Drug Administration to Patients

1004 Words5 Pages
The ability to become reflective in practice has become a necessary skill for health professionals. This is to ensure that health professionals are continuing with their daily learning and improving their practice. Reflective practice plays a big part in healthcare today and is becoming increasingly noticed.

Administration of medicines is a key element of nursing care. Every day some 7000 doses of medication are administered in a typical NHS hospital (Audit Commission 2002). So throughout this essay I will be evaluating and highlighting the learning that took place whilst on placement at a day unit.

Drug administration forms a major part of the clinical nurse’s role. Medicines are prescribed by the doctor and dispensed by the pharmacist but responsibility for correct administration rests with the registered nurse (O'Shea 1999). So as a student nurse this has become my duty and something that I need to practice and become competent in carrying it out. Each registered nurse is accountable for his/her practice. This practice includes preparing, checking and administering medications, updating knowledge of medications, monitoring the effectiveness of treatment, reporting adverse drug reactions and teaching patients about the drugs that they receive (NMC 2008). Accountability also goes for students, if at any point I felt I was not competent enough to dispensing a certain drug it would be my responsibility in speaking up and let the registered nurses know, so that I could shadow them and have the opportunity to learn help me in future practice and administration.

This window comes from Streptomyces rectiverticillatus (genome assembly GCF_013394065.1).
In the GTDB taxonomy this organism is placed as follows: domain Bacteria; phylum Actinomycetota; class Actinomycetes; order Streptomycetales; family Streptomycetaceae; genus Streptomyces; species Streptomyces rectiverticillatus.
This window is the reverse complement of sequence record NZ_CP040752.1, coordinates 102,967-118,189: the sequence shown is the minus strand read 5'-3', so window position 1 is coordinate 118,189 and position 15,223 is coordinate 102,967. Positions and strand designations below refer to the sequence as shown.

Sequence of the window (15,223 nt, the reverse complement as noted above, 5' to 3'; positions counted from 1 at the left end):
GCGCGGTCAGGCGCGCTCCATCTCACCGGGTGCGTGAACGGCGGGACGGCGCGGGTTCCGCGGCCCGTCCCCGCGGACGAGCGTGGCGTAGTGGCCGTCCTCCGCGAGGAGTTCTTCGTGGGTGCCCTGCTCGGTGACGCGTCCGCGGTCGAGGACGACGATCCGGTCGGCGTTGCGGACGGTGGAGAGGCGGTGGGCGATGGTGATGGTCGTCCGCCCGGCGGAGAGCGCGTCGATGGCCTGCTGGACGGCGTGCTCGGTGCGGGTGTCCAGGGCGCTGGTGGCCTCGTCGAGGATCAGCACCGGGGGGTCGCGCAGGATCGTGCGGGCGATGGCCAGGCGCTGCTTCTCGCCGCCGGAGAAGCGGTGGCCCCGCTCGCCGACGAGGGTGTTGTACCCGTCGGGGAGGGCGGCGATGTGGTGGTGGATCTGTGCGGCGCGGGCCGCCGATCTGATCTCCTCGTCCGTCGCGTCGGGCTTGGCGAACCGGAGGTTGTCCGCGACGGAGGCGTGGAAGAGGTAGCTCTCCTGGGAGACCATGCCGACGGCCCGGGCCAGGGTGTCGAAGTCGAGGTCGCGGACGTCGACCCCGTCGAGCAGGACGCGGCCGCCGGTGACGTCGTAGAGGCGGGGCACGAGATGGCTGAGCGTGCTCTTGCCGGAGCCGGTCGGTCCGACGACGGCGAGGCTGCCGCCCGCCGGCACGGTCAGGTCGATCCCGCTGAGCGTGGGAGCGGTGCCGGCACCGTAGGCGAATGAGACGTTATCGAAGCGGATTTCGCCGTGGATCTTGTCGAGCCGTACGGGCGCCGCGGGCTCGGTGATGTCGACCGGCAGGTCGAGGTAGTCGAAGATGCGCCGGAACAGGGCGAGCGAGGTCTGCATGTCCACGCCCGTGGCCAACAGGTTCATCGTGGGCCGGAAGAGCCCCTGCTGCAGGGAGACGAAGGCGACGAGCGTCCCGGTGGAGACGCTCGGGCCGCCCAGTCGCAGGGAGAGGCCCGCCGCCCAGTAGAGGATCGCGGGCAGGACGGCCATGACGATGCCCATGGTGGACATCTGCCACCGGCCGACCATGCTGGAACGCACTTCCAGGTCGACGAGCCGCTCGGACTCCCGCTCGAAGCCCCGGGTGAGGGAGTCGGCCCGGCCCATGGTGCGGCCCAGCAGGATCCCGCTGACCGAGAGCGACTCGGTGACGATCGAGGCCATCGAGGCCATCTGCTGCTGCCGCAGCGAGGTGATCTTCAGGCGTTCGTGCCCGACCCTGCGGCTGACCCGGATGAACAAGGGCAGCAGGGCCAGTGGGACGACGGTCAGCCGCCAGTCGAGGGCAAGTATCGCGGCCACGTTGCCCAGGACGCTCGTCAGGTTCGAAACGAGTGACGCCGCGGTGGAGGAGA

The reflective model I have chosen to use is Gibbs model (Gibbs 1988). Gibbs model of reflection incorporates the following: description, feelings, evaluation, and ...

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...(1988). Reflective model. Available from:

http://www.health.uce.ac.uk/dpl/nursing/Placement%20Support/using_a_model_of_reflection.pdf (accessed on 20 November 2010)

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Nursing and midwifery council (2008) The Code: standard of conduct, performance and ethics for nurses and midwives. London: Nursing and Midwifery council

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O’Shea, E (1999) Factors contributing to medication errors: a literature review. Journal of Clinical Nursing. 8, 5,496-503.
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